People can be the spice of life.

Some are simple and sweet, and leave you with a warm feeling inside.

Others are more complex, adding a delectable richness.

And some leave behind a bitter taste that lingers far too long.

I’m thinking now about the scores of wonderful people I met right in my own front yard during the 127 Yard Sale. Every year we draw in people from around the country, and enjoy some wonderful conversations.

I set up a small table each year to have a personal book signing for our shoppers. There is something about an author sitting right outside his own home that sparks a special interest in people, much more so than a typical show or conference. The book display attracts the most interesting people, and they are eager to stop and chat rather than rush along to the next sale.

Perhaps my most direct and sweet customer was a lady with a distinct southern accent. I told her I loved her accent, and about visiting family in the south during my childhood and how a southern accent brings back pleasant memories.

She smiled broadly, and told me she was from Texas. She was having a blast along the sale, she said, and she talked about some of the treasures she already found along the way.

My most interesting conversation this year was with two women from the west coast. They said they came east just for the 127 sale, and started in Michigan and were heading south.

One is currently a resident of Washington state, but grew up in a small town near Indianapolis. She looked around at the cornfields surrounding our property and smiled, telling me how much she enjoyed the Midwest. I believe she was just a bit homesick, and she told me how much she loved our house and yard.

She asked how much we knew about the history of the home, and was fascinated by the details Diane and I were able to share. That the house was almost certainly a stop on the Underground Railroad, and that four Civil War soldiers grew up in the house and two did not live to return home, was amazing to her.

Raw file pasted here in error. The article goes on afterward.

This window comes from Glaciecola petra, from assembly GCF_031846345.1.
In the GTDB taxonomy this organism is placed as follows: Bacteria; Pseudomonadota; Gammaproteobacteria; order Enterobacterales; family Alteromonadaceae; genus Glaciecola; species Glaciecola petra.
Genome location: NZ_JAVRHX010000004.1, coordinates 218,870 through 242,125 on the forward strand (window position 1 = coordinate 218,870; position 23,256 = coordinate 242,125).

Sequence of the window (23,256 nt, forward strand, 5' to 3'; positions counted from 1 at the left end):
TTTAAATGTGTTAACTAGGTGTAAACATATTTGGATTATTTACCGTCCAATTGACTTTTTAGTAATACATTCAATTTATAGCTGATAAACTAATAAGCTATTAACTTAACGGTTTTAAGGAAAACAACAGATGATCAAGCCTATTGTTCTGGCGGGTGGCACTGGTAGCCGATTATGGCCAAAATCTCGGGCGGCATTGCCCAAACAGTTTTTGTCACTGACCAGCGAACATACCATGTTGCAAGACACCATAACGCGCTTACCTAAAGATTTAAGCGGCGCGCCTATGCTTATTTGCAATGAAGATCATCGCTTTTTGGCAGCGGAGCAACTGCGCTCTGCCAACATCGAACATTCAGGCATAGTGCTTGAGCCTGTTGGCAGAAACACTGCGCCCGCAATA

Her travel companion was from California, and she was fascinated with my books. We talked for quite a while about my writing, and my weekly On My Mind column. The paranormal in particular caught her interest, and before she left she purchased my “I Met a Ghost at Gettysburg” book. I told her I am always interested in feedback from my writing, so she took a business card. Perhaps I will hear back from her once she returns home and gets a chance to read the book.

For the most part the people were friendly, and we had some good-natured banter over their offers and our counter offers. Only one person was truly rude, because we were tied up answering questions and taking other people’s money and he had to wait longer than he wanted.

Only one person truly irritated me. I had a container of old photographs and I was asking a dollar apiece for them. There were perhaps 70 or 80 photos in all, and he asked if I would take five bucks for the entire box. I normally am not offended by lowball offers, but usually they are at least in the ballpark. This guy wasn’t even in the same city as the ballpark.

I have just one more quick observation about folks leaving a bitter taste in your mouth, although this took place at the medical center, not the sale. I was waiting for Diane, when a woman sat down two chairs over and decided to have a cell phone conversation.

Of course she had to turn the phone volume up and hold the phone in front of her instead of near her ear so I could plainly hear both irritating ends of this conversation, and I quietly muttered “Thank you” under my breath when they called her back to see the physical therapist.

I suppose it’s true even with people, that variety is the spice of life.

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